Community pharmacy best practices ‘floated at the top’ during the COVID-19 pandemic

In an interview with Pharmacy Times® at the National Community Pharmacists Association annual conference, Carlie Traylor, director of strategic initiatives and student affairs at NCPA, discussed the growing role of pharmacists and pharmacy technicians and how COVID-19 has changed the landscape of services offered in community pharmacies.

Q: What are the key takeaways from the NCPA Innovation Center/CPESN Community Pharmacy Fellowship?

Carlie Traylor: Some key takeaways for the Center for Innovation and Community Pharmacy Fellowship are that our work is your success. We try to meet members where they are and provide them with the resources and support they need to thrive. I like to use this phrase grow where you are planted. The scholarship program really does that when it creates a one-year program that has the structure, support, accountability, plus all the expertise you would need to be successful.

Q: How are point-of-care tests developing and how can pharmacies best use them?

Carlie Traylor: Point-of-care testing has been around for decades in community pharmacies, but it’s become absolutely vital during the COVID pandemic. For example, in our very first class, we had a pharmacy where you had to choose a capstone project. Their flagship project has already been chosen. They called me in a panic in November asking if they could move on to point-of-care testing. Absolutely. The Capstone project is intended to help pharmacy. This pharmacist now finances her entire position thanks to the income generated by this project. So that’s a testament to not only the value, but also the money-back potential of this service.

Q: How can pharmacies improve workflow to help ease the burden on pharmacists?

Carlie Traylor: So I’ll quote, The Great Travis Wolf, so owner in Oklahoma, he likes to say when’s the last time you went to the doctor and they took your weight? Right. When you go to a pharmacy, you have to be so efficient. Pharmacists are the most accessible, community pharmacists are the most accessible health care providers, and we should remain that way, but we should also have structure. Absolutely using all the different members of your team. I’m going to pitch something that I learned through the scholarship and our faculty actually collaborate with industrial engineers, especially industrial engineering students, because they’re all required to have a capstone project, and the pharmacy is absolutely perfect for this to analyze workflow and you will be shocked at the impact moving a bookcase 2 feet to the right can have.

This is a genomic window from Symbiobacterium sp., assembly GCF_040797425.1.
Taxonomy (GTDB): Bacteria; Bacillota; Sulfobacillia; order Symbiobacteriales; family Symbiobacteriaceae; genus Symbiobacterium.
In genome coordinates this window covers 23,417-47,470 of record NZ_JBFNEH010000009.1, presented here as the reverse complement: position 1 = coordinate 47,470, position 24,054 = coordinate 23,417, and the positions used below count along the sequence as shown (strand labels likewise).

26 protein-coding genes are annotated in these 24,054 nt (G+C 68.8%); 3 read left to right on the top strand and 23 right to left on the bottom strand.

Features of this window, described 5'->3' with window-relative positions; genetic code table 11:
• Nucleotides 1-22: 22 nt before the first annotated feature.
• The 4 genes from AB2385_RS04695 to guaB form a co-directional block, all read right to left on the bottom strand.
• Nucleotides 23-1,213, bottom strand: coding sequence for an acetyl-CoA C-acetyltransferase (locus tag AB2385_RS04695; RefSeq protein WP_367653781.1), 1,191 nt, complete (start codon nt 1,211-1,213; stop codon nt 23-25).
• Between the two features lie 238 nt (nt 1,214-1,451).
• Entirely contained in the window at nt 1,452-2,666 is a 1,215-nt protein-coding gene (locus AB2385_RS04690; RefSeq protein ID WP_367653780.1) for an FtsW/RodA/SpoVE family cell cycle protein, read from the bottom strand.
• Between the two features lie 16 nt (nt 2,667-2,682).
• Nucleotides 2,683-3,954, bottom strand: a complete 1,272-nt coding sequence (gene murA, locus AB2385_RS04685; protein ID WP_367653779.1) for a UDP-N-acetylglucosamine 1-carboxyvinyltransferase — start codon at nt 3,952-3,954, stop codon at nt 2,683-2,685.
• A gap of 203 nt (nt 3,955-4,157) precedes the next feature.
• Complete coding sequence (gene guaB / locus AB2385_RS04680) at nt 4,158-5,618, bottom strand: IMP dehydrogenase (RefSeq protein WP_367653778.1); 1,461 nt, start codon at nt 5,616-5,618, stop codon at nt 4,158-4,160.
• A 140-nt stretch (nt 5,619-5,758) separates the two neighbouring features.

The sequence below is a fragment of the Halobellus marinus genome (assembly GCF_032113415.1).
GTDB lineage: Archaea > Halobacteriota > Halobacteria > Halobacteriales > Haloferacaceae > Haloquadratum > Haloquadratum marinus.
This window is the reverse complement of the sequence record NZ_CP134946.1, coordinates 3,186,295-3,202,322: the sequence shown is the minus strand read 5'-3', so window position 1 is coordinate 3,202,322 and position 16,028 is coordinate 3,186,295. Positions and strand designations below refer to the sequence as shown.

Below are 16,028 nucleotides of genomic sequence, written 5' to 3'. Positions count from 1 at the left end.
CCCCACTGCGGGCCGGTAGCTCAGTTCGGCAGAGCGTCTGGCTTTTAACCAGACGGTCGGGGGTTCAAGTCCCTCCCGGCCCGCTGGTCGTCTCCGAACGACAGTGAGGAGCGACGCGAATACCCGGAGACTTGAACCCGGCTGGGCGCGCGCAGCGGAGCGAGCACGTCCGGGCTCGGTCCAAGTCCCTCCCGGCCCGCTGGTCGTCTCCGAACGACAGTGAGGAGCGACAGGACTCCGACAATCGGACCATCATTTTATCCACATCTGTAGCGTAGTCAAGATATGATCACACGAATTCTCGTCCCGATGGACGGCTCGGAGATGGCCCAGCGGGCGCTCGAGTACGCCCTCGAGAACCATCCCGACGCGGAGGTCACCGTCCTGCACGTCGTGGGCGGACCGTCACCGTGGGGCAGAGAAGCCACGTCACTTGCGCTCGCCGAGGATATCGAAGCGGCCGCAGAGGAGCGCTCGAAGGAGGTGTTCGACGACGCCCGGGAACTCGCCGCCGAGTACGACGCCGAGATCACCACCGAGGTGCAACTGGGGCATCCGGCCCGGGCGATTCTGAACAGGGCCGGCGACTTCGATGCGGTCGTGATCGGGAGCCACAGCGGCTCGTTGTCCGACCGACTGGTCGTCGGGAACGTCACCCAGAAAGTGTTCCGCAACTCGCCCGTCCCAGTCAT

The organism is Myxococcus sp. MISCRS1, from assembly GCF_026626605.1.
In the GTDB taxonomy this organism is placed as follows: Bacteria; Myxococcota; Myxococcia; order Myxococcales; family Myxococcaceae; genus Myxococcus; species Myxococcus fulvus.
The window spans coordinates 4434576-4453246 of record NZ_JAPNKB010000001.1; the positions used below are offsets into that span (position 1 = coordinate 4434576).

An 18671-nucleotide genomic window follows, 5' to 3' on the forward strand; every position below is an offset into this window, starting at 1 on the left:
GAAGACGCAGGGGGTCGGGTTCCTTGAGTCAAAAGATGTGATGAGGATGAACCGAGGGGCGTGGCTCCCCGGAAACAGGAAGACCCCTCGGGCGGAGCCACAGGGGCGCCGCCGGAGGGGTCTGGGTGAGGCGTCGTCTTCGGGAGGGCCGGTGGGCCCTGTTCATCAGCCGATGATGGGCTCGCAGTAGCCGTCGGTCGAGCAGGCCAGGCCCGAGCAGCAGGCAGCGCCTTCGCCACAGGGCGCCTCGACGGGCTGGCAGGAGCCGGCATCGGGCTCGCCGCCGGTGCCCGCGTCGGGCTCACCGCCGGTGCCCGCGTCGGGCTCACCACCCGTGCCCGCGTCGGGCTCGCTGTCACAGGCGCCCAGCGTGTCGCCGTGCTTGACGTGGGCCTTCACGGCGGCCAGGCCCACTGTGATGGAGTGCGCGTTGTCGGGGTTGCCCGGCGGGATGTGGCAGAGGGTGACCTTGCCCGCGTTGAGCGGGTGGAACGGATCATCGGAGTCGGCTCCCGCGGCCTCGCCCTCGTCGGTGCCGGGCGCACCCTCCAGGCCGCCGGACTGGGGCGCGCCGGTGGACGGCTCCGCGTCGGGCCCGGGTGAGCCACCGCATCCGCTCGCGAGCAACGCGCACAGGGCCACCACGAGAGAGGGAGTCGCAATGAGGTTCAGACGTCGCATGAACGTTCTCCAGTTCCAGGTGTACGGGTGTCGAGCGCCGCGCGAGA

Q: What are the roles of pharmacy technicians in pharmacy services as pharmacies continue to grow?

Carlie Traylor: Pharmacy technicians are absolutely essential as we expand these community services. The reason being that pharmacists are becoming more educated and have more expanded roles, they need their technicians to do the same. I have story after story of how the technicians were interventionist. I just spoke with 1 recently where I gave him a project I had heard about that reimburses the pharmacy $200 per patient who is identified for the diabetes prevention program. Within 2 hours, she had identified 3 patients. I’ve never had to work with a pharmacist to make this happen at this pharmacy earning $700 through the efforts of this technician connecting patients to the services they needed.

Q: How has COVID-19 changed the landscape of services offered within a community pharmacy, and do you think these service changes are here to stay post-pandemic?

Carlie Traylor: The COVID pandemic has been a trial by fire, and what I’ve seen is best practices have floated to the top. We’ve had grip packs, we’ve had delivery services, we’ve advocated for pharmacies to do it. If you weren’t doing them before the pandemic, you’re absolutely doing them now, and while I don’t think that necessarily increased the number of services, I think those services were there, it increased the impact and the number of participating pharmacies. I am so grateful to be part of a profession that has been so frontline in support during the pandemic. I am so proud of our members.

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